NHS England has announced the first new treatment to be reimbursed through its new Commissioning through Evaluation (CtE) policy, which aims to improve access to innovative treatments.
The agency has published a list of 10 specialist centres that will now offer Selective Internal Radiation Therapy (SIRT) to eligible patients with metastatic colorectal cancer and intrahepatic cholangiocarcinoma.
Since April 2013, NHS patients have been unable to receive SIRT in England after it was removed from the Cancer Drugs Fund. The only way patients could be treated was if SIRT was paid for privately or if an application was made for its use under exceptional circumstances. Under the new policy, “there will be fair and equitable access for eligible patients across England to this cancer therapy".
The news was welcomed by Dr Ricky Sharma, consultant oncologist at the Oxford University Hospitals NHS Trust, who said it represents a “significant advance” for the NHS in England, and means that SIRT can be offered to a large number of eligible patients.
“Some of these patients have no other treatment options available,” he said, and expressed the hope that the CtE programme will in future be extended to include patients with primary liver cancer.
CtE allows specialist NHS centres to offer SIRT, a treatment for which safety and efficacy has been shown and supported by guidance from the National Institute for Health and Care Excellence (NICE) but where further proof on clinical and cost effectiveness is required for routine NHS use. The outcomes of SIRT’s use under the CtE policy will be evaluated over a two-year period.
A number of English patients are participating in an international research trial which is looking at SIRT’s use as a first-line cancer treatment; results should be available in a few years’ time. The CtE programme is however focusing on its use in situation where other, more routine approaches such as surgery and chemotherapy have been tried first, without success.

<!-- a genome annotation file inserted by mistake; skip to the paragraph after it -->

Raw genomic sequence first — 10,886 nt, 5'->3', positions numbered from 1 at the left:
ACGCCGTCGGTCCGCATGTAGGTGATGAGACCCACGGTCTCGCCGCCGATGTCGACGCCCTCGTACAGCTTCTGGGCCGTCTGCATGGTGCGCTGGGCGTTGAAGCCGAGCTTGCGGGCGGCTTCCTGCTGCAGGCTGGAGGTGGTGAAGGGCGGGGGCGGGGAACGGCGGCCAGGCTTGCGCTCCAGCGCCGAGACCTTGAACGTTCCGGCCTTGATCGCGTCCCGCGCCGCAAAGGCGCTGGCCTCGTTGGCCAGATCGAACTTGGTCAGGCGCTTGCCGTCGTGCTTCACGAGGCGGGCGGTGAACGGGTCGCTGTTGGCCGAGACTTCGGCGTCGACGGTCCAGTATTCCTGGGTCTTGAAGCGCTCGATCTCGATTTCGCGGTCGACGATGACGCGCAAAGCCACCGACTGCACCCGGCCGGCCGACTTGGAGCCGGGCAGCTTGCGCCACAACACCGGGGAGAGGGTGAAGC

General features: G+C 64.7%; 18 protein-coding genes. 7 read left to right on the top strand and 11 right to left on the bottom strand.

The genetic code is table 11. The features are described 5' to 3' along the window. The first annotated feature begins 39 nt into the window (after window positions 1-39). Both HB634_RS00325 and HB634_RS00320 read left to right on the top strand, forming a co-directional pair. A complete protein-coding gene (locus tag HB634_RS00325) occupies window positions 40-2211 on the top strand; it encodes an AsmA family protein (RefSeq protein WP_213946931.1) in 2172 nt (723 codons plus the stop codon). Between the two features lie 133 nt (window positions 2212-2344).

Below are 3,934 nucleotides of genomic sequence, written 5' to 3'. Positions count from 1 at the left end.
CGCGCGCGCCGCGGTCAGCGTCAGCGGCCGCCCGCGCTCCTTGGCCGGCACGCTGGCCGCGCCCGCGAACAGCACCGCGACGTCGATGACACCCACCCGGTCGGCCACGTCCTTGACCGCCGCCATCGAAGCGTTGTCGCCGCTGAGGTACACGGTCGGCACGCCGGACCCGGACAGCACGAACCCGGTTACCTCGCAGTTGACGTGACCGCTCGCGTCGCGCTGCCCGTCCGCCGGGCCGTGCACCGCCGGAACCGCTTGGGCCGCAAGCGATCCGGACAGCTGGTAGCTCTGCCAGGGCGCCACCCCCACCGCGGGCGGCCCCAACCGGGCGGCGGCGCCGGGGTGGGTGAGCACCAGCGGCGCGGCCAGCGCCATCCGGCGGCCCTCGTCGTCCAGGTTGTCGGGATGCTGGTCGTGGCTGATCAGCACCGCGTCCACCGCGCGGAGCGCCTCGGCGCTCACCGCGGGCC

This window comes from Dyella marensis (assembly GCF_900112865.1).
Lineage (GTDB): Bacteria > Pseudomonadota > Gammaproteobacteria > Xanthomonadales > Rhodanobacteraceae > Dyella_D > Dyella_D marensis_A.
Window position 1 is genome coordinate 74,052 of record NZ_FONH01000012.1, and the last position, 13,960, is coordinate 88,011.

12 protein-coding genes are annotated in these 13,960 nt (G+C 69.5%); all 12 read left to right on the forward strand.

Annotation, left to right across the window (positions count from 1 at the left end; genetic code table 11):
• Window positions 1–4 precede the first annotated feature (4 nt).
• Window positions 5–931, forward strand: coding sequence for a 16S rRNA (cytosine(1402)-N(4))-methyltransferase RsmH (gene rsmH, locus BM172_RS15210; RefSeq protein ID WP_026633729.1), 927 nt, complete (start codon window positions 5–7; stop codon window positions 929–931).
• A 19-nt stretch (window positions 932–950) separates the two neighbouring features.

About 220 patients a year are expected to be treated with SIRT through the CtE.
Discussing the new policy recently, Dr Adrian Crellin, chair of NHS England’s SIRT CtE steering group, noted that research evidence, and supporting clinical trials, are less likely to be available for more specialised treatments where patient numbers may be too small to support research data requirements, treatment costs may be very costly, or there may be particular ethical considerations involved in exposing patients to an experimental treatment rather than one which is more routinely considered.
“We hope that this new process will lead to a bank of high-quality information which will help to form either future commissioning policies or NUCE approval, which will result in more patients gaining access to promising treatments,” he said.
Other services and/or treatments which will be subject to this approach at a later date are: - selective dorsal rhizotomy, a procedure aimed at reducing spasticity in children with cerebral palsy; - left atrial appendage occlusion, a device used to prevent stroke in patients with atrial fibrillation; - patient foramen ovale occlusion, a procedure to close a hole, or potential hole, between the upper chambers of the heart, to prevent stroke; - Mitraclip, a catheter-based device used to repair heart valves, providing an alternative to open-heart surgery for those patients who are clinically appropriate; and – renal denervation for resistant hypertension, a procedure used to reduce an individual’s blood pressure, when other methods such as lifestyle changes and medication have failed.
Each CtE-supplied service and treatment will be funded for one to two years while new evidence is gathered.